What lessons can we draw from the record of the mid-century prophets of automation? Here are a few:
Tomorrow will not look like today. For all their emphasis on radical future change, many seers conveniently assumed that a few key things would not change. The Ad Hoc Committee and other futurists thought that the robust productivity increases of their time were a permanent feature of the economy. It is a category of mistake that is often repeated. When unemployment remained high in the long hangover after the Great Recession, for example, even some of the more sober-minded futurists concluded that technological change would likely prevent it from ever falling significantly. Unemployment is now 3.6 percent, a rate not seen since the days of the mid-century prophets.
Everything takes longer than you think. Change is often slower than anticipated, and adjustment easier. The inroads of automation into white-collar employment predicted decades ago look more imminent today, but they largely remain over the horizon. Many new technologies take time to develop and integrate into the economy, and some never make it. Autonomous vehicles were supposed to own the roads by now, but their delivery date keeps receding into the future. Corporations, meanwhile, don’t seem to be pouring more money into technology. After rising steadily as a percentage of gross domestic product, investment in information processing equipment and software dropped during the dot.com bust two decades ago and has not resumed its upward march.
Change is unevenly distributed. Technology enthusiasts like to quote science fiction writer William Gibson’s line, “The future is already here—it’s just not very evenly distributed.” The assumption is that it will soon spread everywhere, but in the 70 years since the first automation crisis began, that has not been borne out.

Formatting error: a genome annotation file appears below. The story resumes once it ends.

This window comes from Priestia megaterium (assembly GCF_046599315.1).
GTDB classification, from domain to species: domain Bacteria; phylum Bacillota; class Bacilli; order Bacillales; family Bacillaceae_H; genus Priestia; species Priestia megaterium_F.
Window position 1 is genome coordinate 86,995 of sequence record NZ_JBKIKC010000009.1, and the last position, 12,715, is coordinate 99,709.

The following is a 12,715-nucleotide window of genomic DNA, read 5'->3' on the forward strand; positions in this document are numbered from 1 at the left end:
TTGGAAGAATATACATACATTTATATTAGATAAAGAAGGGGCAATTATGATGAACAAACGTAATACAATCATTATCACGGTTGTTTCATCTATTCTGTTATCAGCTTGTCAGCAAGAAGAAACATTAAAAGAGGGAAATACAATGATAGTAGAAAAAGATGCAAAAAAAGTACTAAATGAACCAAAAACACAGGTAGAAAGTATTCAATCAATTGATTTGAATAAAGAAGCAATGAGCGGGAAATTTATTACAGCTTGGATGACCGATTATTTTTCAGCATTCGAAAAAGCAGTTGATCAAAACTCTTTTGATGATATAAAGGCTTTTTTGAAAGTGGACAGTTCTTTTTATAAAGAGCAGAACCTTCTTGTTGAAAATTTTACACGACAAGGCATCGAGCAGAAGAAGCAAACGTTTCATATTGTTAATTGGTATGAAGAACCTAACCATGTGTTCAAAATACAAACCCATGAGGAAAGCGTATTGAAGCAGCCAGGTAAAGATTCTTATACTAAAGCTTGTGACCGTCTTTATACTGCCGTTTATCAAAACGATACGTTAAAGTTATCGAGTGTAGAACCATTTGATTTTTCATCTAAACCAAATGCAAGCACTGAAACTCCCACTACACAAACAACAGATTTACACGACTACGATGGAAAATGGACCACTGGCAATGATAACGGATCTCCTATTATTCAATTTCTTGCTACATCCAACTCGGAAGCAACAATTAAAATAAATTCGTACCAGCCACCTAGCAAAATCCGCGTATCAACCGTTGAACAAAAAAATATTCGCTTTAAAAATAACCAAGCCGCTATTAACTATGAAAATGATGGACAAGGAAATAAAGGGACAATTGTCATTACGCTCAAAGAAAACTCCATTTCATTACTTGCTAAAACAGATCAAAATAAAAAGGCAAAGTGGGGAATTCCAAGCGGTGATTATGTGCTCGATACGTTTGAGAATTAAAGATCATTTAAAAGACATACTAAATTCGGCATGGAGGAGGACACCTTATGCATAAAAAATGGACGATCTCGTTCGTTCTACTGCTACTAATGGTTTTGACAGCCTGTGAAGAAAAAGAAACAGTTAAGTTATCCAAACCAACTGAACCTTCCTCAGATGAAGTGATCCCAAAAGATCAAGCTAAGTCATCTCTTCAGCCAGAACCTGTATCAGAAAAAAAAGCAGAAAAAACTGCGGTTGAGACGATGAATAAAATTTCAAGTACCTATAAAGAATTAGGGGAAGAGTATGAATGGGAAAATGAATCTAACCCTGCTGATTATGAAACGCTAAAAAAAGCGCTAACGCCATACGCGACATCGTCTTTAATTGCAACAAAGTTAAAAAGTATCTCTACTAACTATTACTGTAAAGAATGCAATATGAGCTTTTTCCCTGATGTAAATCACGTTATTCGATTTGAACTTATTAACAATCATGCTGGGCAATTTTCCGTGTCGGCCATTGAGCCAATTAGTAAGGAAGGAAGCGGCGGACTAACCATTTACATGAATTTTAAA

“Acceleration” is a buzzword. People have been talking excitedly about the acceleration of technological change at least since the Industrial Revolution and the idea is liberally sprinkled throughout the current debate. While bursts of speed in particular technologies are often dramatically visible, and it is mandatory to genuflect before Moore’s Law, reliable metrics of long-term broad-based acceleration are hard to find. Has the world changed more rapidly in the 70 years since 1950 than it did in the seven decades from 1880 to 1950, which brought the automobile, electrification, and airplanes? Indeed, some economists argue that our rate of innovation has slowed. Talk of accelerating change is like the pop-ups on travel websites that tell you 36 people have booked rooms at this hotel today—usually meant to excite a reaction. It’s enough to know that change is occurring rapidly.
“Automation” is an abstraction. While it is important to talk about this thing called “automation,” it is also true that we deal with each manifestation of it separately, which makes the challenge more manageable. Artificial intelligence has the potential to eliminate many jobs, and it will raise many difficult questions. What kind of work should we hand over to machines, and which decisions should we empower them to make? How can moral and ethical questions be answered in algorithms? These are questions we will have to answer in deciding, for example, how to regulate facial recognition technology, program autonomous vehicles, and use artificial intelligence in medicine. Each case has its tradeoffs and dilemmas.
Technology is not destiny. This should be obvious but is often forgotten. Just because a technology exists doesn’t mean it will be widely or quickly embraced, or that it will be left unregulated. Civilian nuclear power has been stopped in its tracks. Many states do not allow speed cameras. While the broad power of technological change is undeniable, individual technologies can be shaped and redirected. Daron Acemoğlu and Pascual Restrepo write that artificial intelligence can be used to create technologies that enhance human productivity or that eliminate jobs. It is a market failure caused by the dominance of a handful of technology firms bent on labor-killing innovations, they argue, that the latter is currently favored. Why are both treated equally by our tax and legal systems?
A healthy skepticism about the rhetoric surrounding today’s automation debates should not prevent anyone from taking the questions posed by the rise of artificial intelligence and other technologies with great seriousness. Fast or slow, unevenly or not, they are coming. The grandiloquence of the mid-century Episcopal clergyman Francis Sayre may elicit a chuckle even today. Still, he was right when he said that technological change requires us to decide what kind of society we want.